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Because what one sees leaves lasting impressions, especially on young children, the toys that a child plays with, and the pictures that he looks at, should not be of impure animals.
Visual images have great impact on man’s mind: What one sees can leave lasting impressions for good or bad.[1] Viewing sacred objects or images has positive benefits;[2] pictures of impure animals harm[3] the mind and soul.[4]

Children are particularly susceptible, for that which registers upon the mind when young forms an indelible impression. In the words of King Shlomo:[5] "Train a child in the way he should go, and when he is old, he will not depart from it." Impressions etched in a child’s tender mind[6] have potent effects even when older.

There are Halachic sources for this. The Jewish Code of Law states:[7] "Upon leaving immersion in a mikveh women should be careful ... that the first thing they encounter should not be an impure thing [such as a dog or donkey[8]] ... If she encountered such things, a G-d-fearing women will return and reimmerse herself".[9] The reason for this is as above: looking at impure animals can have a harmful effect on an embryo. Conversely, viewing something sacred after immersion has a beneficial effect on the embryo.[10]

It follows, then, that one should be particularly careful of objects and pictures that a child sees. It is a Jewish custom, for example, to hang verses from the Torah or other sacred objects on the walls of a newborn’s room, or around his crib. Conversely, a parent should ensure that no pictures of impure animals should meet the baby’s gaze. Children also enjoy playing with toys, such as stuffed animals. Again, only pure animals, birds, and fish, should be chosen.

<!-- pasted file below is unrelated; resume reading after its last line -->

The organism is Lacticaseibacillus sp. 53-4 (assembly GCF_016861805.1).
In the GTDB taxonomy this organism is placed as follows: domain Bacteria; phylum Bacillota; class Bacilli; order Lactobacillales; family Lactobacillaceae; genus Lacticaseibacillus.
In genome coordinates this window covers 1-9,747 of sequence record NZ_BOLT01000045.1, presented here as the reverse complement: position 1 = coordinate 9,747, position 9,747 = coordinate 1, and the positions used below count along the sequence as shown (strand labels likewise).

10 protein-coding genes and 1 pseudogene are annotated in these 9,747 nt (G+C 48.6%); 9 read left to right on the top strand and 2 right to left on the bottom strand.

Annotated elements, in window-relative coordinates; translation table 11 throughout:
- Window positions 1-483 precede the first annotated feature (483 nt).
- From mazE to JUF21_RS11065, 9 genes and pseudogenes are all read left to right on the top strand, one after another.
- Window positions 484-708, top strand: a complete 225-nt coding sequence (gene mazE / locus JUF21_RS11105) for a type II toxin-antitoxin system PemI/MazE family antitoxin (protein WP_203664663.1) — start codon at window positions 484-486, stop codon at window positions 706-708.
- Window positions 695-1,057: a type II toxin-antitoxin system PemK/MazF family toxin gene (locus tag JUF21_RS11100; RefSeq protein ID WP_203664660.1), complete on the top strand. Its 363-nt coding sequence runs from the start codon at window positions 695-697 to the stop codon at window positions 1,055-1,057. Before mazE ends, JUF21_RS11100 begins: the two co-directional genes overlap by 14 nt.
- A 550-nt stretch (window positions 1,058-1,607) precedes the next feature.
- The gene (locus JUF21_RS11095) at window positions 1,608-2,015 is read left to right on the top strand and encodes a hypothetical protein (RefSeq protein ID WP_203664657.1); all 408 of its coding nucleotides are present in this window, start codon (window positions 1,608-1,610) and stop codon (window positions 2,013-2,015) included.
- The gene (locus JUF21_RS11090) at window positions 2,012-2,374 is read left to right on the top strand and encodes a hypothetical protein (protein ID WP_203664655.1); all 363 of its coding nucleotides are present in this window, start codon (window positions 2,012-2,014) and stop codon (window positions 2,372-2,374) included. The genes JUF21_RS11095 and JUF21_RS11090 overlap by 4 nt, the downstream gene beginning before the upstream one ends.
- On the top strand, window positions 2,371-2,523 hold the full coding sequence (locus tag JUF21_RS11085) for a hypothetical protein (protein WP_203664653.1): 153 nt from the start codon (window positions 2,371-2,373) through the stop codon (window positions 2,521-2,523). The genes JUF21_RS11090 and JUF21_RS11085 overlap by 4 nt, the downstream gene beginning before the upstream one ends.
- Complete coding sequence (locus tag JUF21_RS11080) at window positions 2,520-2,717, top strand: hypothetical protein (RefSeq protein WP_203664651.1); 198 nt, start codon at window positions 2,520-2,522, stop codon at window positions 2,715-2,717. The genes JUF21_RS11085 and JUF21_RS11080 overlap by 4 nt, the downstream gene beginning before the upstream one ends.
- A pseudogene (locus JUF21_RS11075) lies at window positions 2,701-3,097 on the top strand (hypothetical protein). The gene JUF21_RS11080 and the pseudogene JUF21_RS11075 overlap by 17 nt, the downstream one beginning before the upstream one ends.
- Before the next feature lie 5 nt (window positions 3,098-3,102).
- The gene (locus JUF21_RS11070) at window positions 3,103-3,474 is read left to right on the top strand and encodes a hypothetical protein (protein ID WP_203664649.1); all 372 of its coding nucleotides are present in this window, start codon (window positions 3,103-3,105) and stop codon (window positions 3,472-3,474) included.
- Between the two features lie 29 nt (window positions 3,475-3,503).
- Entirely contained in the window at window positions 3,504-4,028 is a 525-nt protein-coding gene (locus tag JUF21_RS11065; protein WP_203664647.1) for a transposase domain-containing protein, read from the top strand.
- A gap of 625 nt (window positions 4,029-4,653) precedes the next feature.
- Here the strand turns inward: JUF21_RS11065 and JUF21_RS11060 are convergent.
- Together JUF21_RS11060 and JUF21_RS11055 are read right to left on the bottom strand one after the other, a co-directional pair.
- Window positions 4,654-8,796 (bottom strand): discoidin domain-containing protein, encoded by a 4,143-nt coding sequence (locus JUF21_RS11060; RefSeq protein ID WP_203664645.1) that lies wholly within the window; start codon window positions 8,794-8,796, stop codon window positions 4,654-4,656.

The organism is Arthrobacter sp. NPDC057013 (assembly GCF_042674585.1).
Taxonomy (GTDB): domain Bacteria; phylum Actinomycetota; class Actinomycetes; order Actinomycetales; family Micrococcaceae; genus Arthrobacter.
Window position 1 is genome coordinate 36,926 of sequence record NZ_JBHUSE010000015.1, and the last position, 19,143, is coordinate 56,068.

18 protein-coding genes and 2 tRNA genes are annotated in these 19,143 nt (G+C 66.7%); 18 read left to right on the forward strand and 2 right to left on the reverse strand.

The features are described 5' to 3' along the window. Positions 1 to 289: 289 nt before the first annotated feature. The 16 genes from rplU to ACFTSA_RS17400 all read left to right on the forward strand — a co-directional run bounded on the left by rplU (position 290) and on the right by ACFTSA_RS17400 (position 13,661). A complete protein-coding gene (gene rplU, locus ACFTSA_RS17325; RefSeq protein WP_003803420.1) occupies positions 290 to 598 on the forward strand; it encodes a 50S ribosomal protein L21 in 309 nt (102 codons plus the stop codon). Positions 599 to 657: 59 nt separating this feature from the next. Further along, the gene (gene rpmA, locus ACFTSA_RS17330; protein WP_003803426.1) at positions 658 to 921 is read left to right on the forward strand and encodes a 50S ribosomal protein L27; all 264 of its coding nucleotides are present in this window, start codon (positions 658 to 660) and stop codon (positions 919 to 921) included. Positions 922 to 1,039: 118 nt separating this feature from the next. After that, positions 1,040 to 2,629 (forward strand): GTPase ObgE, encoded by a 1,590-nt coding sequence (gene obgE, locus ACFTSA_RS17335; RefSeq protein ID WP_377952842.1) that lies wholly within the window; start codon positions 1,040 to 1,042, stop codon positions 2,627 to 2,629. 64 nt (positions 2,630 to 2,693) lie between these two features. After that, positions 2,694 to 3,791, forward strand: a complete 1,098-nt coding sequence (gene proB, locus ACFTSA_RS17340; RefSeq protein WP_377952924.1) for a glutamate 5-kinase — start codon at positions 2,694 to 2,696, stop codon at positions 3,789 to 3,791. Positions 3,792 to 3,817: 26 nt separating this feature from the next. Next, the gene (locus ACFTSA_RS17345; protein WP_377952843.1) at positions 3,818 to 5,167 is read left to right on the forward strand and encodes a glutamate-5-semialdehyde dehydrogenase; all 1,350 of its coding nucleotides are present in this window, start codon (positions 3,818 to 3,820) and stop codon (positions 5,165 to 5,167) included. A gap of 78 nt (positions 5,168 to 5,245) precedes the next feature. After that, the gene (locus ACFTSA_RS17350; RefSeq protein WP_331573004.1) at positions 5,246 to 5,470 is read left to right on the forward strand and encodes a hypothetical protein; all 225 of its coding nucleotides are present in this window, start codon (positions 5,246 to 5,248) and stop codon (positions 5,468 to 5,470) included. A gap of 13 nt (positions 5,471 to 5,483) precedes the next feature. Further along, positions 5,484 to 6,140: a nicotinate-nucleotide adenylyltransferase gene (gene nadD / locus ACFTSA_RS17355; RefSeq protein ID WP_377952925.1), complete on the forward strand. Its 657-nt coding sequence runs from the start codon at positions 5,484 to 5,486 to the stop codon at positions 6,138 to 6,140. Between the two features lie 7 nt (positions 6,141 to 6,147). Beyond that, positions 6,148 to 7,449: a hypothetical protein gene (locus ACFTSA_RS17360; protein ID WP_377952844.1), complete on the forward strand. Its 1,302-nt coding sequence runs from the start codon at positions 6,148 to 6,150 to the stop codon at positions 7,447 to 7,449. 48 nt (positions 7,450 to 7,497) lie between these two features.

As the child becomes older, it is time for him or her to learn the aleph-bais. So that the child can move easily grasp the shape of the letters, it is usual to illustrate them with pictures. Only pictures of pure animals should be used.[11] Similarly, the pictures of animals used to make many text books and note books more attractive should only be Pure animals.

A popular character in this country, it is true, is a ... mouse. Other impure creatures have also become well-known symbols. So wide-spread has this become that Jewish publications, which otherwise are completely kosher, have unfortunately also become infected. But it is not at all a difficult task to see to it that from now on all illustrations in Jewish text books should be only of pure things.

The importance of the above is even more emphasized in our times, the era immediately preceding Mashiach’s coming. It is our responsibility to prepare for the Messianic era, to "taste" of[12] those things which will then be present.[13] And one of those things will be the fulfillment of the promise "I will remove the spirit of impurity from the land."[14] A fitting preparation for the Messianic era is to ensure, where possible, that only pictures depicting pure and sacred things be used.